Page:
Agnishvatta, aka: Agniṣvāttā, Agniṣvātta, Agni-shvatta, Agnisvātta; 4 Definition(s)
Agnishvatta means something in Hinduism, Sanskrit, Marathi. If you want to know the exact meaning, history, etymology or English translation of this term then check out the descriptions on this page. Add your comment or reference to a book if you want to contribute to this summary article.
The Sanskrit terms Agniṣvāttā and Agniṣvātta can be transliterated into English as Agnisvatta or Agnishvatta, using the IAST transliteration scheme (?).
Agniṣvātta (अग्निष्वात्त).—One of the seven Pitṛs. The other six Pitṛs are: Vairāja, Gārhapatya, Somapa, Ekaśṛṅga, Caturveda and Kāla. (Mahābhārata, Sabhā Parva, Chapter 11, Verses 44, 45 and 46).Source: archive.org: Puranic Encyclopaedia
Agniṣvāttā (अग्निष्वात्ता).—A pitṛgaṇa dwelling in the Somapāda region in the direction of Vaivasvata.1 Pitṛs representing ārttavas, the name given to householders who do not perform yajñas.2 Pitṛs in Viraja's kingdom. Their mind-born daughter Pīvarī was married by Śuka, son of Vyāsa.3 Gave Menā their mind-born daughter to Himavān;4 overlord of other pitṛs.5
- 1) Bhāgavata-purāṇa IV. 1. 63; V. 26. 5; Viṣṇu-purāṇa I. 10. 18; II. 12. 13; Brahmāṇḍa-purāṇa II. 13. 6; Vāyu-purāṇa 73. 2; 110. 10.
- 2) Brahmāṇḍa-purāṇa II. 13. 6-7; 23. 75-77; 28. 4, 16, 19, 20 and 73; Vāyu-purāṇa 30. 6, 27f; 52. 67-8; 56. 13-15, 68; 73. 2-4.
- 3) Brahmāṇḍa-purāṇa III. 10. 75-80.
- 4) Vāyu-purāṇa 30. 27-9, 31; 56. 13 and 68; Viṣṇu-purāṇa I. 10. 19; Brahmāṇḍa-purāṇa II. 13. 31.
- 5) Matsya-purāṇa 14. 2; 18. 21; 19. 5; 102. 20; 126. 69; 141. 4, 13 and 16.
The Purana (पुराण, purāṇas) refers to Sanskrit literature preserving ancient India’s vast cultural history, including historical legends, religious ceremonies, various arts and sciences. The eighteen mahapuranas total over 400,000 shlokas (metrical couplets) and date to at least several centuries BCE.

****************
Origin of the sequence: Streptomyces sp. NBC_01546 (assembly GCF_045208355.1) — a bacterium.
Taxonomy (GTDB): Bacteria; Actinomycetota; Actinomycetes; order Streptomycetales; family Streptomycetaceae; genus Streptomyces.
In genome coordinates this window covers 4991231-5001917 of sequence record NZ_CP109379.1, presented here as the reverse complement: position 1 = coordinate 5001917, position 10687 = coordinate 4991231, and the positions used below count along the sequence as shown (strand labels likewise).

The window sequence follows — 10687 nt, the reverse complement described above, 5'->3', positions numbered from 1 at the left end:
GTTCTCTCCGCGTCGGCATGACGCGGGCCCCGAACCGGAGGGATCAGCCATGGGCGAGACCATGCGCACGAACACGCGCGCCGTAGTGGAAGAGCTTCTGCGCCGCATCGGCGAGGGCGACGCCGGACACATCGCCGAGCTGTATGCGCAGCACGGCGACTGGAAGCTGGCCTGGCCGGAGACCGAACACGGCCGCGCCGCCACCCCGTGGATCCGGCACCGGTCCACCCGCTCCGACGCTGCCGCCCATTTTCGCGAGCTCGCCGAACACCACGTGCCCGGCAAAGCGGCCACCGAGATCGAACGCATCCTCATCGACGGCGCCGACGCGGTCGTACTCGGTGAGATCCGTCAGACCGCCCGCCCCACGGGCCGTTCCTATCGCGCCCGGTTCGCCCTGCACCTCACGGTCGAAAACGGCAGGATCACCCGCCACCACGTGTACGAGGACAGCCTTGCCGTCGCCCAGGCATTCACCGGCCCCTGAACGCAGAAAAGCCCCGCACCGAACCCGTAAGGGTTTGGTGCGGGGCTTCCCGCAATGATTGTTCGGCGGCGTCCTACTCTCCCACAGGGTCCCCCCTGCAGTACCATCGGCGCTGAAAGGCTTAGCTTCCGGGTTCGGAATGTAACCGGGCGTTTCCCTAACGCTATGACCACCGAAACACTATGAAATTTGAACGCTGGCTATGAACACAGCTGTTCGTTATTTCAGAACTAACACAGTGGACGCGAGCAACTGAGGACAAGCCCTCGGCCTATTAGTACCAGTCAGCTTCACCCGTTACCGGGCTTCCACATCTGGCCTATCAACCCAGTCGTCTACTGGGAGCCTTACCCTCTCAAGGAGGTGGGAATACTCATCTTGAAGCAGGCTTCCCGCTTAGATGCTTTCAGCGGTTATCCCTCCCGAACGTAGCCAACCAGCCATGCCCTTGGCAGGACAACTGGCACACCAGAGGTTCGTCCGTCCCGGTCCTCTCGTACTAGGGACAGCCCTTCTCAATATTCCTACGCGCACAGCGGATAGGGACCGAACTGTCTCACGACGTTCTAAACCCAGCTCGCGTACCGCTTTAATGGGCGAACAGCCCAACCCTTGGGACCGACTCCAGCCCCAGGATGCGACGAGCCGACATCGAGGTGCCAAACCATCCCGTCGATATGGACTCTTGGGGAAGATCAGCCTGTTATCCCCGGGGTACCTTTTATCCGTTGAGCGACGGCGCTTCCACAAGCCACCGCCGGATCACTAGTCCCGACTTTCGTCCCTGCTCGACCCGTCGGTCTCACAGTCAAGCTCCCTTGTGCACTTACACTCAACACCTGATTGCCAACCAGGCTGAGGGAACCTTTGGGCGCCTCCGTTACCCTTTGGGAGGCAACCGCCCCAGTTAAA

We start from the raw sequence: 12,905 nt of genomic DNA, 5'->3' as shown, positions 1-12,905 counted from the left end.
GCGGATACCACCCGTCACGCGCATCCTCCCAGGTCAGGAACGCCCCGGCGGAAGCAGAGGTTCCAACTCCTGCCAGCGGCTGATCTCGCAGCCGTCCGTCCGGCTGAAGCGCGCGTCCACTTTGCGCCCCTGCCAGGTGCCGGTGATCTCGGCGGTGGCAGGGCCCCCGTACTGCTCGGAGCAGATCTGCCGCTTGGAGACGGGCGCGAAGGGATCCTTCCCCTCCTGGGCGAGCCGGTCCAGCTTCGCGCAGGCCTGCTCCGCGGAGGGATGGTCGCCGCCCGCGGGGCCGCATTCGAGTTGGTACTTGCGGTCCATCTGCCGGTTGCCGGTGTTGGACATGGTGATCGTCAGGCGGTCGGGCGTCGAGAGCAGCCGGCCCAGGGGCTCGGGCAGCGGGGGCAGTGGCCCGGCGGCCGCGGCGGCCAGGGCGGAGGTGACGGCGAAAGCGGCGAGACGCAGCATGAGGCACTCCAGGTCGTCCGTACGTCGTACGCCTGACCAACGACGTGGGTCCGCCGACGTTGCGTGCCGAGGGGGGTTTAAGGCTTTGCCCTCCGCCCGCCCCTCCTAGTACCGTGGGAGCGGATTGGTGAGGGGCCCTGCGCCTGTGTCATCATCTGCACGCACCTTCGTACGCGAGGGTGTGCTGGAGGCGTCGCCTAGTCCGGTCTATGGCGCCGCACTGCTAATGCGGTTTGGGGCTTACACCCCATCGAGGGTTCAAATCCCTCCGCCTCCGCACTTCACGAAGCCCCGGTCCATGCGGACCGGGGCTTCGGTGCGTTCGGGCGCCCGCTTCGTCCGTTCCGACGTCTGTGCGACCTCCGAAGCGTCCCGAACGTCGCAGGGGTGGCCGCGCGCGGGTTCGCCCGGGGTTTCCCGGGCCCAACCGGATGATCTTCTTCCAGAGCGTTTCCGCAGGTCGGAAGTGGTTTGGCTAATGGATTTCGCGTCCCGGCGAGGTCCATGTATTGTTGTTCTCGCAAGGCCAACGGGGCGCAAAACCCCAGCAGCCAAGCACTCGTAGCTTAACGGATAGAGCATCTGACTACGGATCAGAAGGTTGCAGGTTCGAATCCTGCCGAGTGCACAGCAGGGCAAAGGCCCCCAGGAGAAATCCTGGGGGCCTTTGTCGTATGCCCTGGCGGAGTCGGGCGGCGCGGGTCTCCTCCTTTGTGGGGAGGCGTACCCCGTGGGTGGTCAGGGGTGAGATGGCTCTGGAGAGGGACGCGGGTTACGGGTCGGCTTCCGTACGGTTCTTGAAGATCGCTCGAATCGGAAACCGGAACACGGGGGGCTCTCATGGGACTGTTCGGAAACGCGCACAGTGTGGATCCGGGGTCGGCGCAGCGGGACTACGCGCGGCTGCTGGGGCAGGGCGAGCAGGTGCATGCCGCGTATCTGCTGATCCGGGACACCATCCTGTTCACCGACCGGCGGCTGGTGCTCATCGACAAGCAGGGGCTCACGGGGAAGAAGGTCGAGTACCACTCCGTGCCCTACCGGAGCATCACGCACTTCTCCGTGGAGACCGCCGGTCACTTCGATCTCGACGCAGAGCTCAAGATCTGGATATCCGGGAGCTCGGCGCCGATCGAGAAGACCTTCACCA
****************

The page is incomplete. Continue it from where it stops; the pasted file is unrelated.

Languages of India and abroad
agniṣvātta (अग्निष्वात्त).—m pl S Demigods or manes to whom funeral oblations are presented.Source: DDSA: The Molesworth Marathi and English Dictionary
Marathi is an Indo-European language having over 70 million native speakers people in (predominantly) Maharashtra India. Marathi, like many other Indo-Aryan languages, evolved from early forms of Prakrit, which itself is a subset of Sanskrit, one of the most ancient languages of the world.
Agniṣvātta (अग्निष्वात्त).—see स्वात्तः (svāttaḥ)
Derivable forms: agniṣvāttaḥ (अग्निष्वात्तः).
Agniṣvātta is a Sanskrit compound consisting of the terms agni and ṣvātta (ष्वात्त).
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Agnisvātta (अग्निस्वात्त).—(written both as °svātta and °ṣvātta) (pl.) [अग्नितः (agnitaḥ) i. e. श्राद्धीयविप्रकर- रूपानलात् सुष्ठु आत्तं ग्रहणं येषां ते (śrāddhīyaviprakara- rūpānalāt suṣṭhu āttaṃ grahaṇaṃ yeṣāṃ te)] Name of a class of Pitṛs or Manes who, when living on earth, maintained the sacred or domestic fires, but who did not perform the Agniṣṭoma and other sacrifices. They are regarded as Manes of Gods and Brāhmaṇas and also as descendants of Marīchi; Ms.3.195. अग्निष्वात्ताः पितर एह गच्छत (agniṣvāttāḥ pitara eha gacchata) Tsy.126.96.36.199. (manuṣyajanmanyagniṣṭomādiyāgamakṛtvā smārtakarmaniṣṭhāḥ santo mṛtvā ca pitṛtvaṃ gatāḥ iti sāyaṇaḥ).
Derivable forms: agnisvāttaḥ (अग्निस्वात्तः).
Agnisvātta is a Sanskrit compound consisting of the terms agni and svātta (स्वात्त).Source: DDSA: The practical Sanskrit-English dictionary
Sanskrit, also spelled संस्कृतम् (saṃskṛtam), is an ancient language of India commonly seen as the grandmother of the Indo-European language family. Closely allied with Prakrit and Pali, Sanskrit is more exhaustive in both grammar and terms and has the most extensive collection of literature in the world, greatly surpassing its sister-languages Greek and Latin.
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Search found 5 books and stories containing Agnishvatta, Agniṣvāttā, Agniṣvātta, Agni-shvatta or Agnisvātta. You can also click to the full overview containing English textual excerpts. Below are direct links for the most relevant articles:
The Markandeya Purana (by Frederick Eden Pargiter)
Manusmriti with the Commentary of Medhatithi (by Ganganatha Jha)
The Garuda Purana (by Manmatha Nath Dutt)
Chapter LXXXIX - Ruci hymnises the Pitris who in their turn grant him a boon < [Agastya Samhita]
The Bhagavata Purana (by A.C. Bhaktivedanta Swami Prabhupada)
The Padma Purana (by N.A. Deshpande)